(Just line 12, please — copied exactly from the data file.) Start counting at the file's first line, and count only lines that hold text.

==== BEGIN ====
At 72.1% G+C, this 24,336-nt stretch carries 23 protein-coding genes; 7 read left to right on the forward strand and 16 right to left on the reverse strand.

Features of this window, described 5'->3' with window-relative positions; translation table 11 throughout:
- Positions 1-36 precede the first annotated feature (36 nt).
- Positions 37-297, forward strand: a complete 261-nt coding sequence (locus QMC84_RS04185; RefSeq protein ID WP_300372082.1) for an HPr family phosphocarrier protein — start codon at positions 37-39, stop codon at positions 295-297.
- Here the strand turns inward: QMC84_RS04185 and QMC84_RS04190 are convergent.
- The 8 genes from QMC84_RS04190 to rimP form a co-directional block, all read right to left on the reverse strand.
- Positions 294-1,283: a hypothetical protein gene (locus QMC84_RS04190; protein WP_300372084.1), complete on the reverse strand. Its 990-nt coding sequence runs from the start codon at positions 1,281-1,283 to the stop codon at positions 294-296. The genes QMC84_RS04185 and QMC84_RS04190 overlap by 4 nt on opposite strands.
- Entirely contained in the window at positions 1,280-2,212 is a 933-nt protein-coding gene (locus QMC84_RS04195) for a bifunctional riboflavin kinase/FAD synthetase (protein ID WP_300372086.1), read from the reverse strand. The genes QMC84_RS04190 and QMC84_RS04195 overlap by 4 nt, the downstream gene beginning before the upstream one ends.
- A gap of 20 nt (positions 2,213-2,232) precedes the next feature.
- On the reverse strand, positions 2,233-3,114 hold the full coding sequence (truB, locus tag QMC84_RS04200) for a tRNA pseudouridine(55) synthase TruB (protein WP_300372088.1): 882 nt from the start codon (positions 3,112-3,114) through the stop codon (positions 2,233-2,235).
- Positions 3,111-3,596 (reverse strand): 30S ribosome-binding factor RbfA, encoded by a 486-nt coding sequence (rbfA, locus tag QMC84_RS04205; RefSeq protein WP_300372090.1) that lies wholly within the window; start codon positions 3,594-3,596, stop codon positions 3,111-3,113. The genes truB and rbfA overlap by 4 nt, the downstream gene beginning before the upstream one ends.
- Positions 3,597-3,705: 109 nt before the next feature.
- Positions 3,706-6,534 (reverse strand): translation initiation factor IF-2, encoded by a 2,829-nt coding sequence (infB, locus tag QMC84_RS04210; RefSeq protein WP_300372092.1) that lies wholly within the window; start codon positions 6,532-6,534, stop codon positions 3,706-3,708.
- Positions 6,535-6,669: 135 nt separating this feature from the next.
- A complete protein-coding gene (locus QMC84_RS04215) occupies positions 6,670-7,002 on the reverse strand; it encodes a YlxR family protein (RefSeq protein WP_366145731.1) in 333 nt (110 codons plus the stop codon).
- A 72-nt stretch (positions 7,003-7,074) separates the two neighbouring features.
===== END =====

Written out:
- Positions 3,597-3,705: 109 nt before the next feature.